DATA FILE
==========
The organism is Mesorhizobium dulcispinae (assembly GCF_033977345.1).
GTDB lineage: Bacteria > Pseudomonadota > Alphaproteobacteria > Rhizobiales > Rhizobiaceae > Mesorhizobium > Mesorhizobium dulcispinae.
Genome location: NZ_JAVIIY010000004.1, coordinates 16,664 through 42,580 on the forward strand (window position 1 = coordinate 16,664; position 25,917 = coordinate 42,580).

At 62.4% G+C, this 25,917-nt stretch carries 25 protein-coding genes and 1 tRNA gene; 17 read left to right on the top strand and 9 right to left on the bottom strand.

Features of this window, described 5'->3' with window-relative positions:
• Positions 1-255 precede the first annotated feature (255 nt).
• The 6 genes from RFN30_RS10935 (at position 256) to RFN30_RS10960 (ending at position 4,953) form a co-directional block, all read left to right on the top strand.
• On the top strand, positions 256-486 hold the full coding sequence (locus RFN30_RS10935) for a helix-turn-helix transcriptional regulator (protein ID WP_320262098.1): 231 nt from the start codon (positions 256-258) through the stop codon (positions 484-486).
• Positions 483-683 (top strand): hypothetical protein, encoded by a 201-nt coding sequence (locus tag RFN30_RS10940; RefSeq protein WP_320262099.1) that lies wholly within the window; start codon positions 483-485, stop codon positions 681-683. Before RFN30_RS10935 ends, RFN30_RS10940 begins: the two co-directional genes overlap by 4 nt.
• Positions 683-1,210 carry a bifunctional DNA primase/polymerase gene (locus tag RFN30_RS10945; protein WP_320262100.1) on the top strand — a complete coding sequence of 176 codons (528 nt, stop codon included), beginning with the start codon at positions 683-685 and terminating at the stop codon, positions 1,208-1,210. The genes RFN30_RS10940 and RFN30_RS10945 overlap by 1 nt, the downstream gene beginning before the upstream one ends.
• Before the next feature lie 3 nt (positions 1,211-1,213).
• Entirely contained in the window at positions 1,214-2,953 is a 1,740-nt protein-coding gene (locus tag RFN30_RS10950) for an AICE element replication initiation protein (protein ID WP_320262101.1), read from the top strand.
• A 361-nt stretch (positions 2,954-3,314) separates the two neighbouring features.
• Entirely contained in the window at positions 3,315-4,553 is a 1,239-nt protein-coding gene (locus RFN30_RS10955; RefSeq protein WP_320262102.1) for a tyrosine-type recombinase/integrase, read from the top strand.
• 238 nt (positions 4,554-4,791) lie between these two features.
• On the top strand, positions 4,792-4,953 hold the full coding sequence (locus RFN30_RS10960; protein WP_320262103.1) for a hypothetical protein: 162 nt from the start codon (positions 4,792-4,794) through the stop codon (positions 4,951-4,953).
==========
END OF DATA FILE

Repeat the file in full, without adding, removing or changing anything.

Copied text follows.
The organism is Mesorhizobium dulcispinae (assembly GCF_033977345.1).
GTDB lineage: Bacteria > Pseudomonadota > Alphaproteobacteria > Rhizobiales > Rhizobiaceae > Mesorhizobium > Mesorhizobium dulcispinae.
Genome location: NZ_JAVIIY010000004.1, coordinates 16,664 through 42,580 on the forward strand (window position 1 = coordinate 16,664; position 25,917 = coordinate 42,580).

At 62.4% G+C, this 25,917-nt stretch carries 25 protein-coding genes and 1 tRNA gene; 17 read left to right on the top strand and 9 right to left on the bottom strand.

Features of this window, described 5'->3' with window-relative positions:
• Positions 1-255 precede the first annotated feature (255 nt).
• The 6 genes from RFN30_RS10935 (at position 256) to RFN30_RS10960 (ending at position 4,953) form a co-directional block, all read left to right on the top strand.
• On the top strand, positions 256-486 hold the full coding sequence (locus RFN30_RS10935) for a helix-turn-helix transcriptional regulator (protein ID WP_320262098.1): 231 nt from the start codon (positions 256-258) through the stop codon (positions 484-486).
• Positions 483-683 (top strand): hypothetical protein, encoded by a 201-nt coding sequence (locus tag RFN30_RS10940; RefSeq protein WP_320262099.1) that lies wholly within the window; start codon positions 483-485, stop codon positions 681-683. Before RFN30_RS10935 ends, RFN30_RS10940 begins: the two co-directional genes overlap by 4 nt.
• Positions 683-1,210 carry a bifunctional DNA primase/polymerase gene (locus tag RFN30_RS10945; protein WP_320262100.1) on the top strand — a complete coding sequence of 176 codons (528 nt, stop codon included), beginning with the start codon at positions 683-685 and terminating at the stop codon, positions 1,208-1,210. The genes RFN30_RS10940 and RFN30_RS10945 overlap by 1 nt, the downstream gene beginning before the upstream one ends.
• Before the next feature lie 3 nt (positions 1,211-1,213).
• Entirely contained in the window at positions 1,214-2,953 is a 1,740-nt protein-coding gene (locus tag RFN30_RS10950) for an AICE element replication initiation protein (protein ID WP_320262101.1), read from the top strand.
• A 361-nt stretch (positions 2,954-3,314) separates the two neighbouring features.
• Entirely contained in the window at positions 3,315-4,553 is a 1,239-nt protein-coding gene (locus RFN30_RS10955; RefSeq protein WP_320262102.1) for a tyrosine-type recombinase/integrase, read from the top strand.
• 238 nt (positions 4,554-4,791) lie between these two features.
• On the top strand, positions 4,792-4,953 hold the full coding sequence (locus RFN30_RS10960; protein WP_320262103.1) for a hypothetical protein: 162 nt from the start codon (positions 4,792-4,794) through the stop codon (positions 4,951-4,953).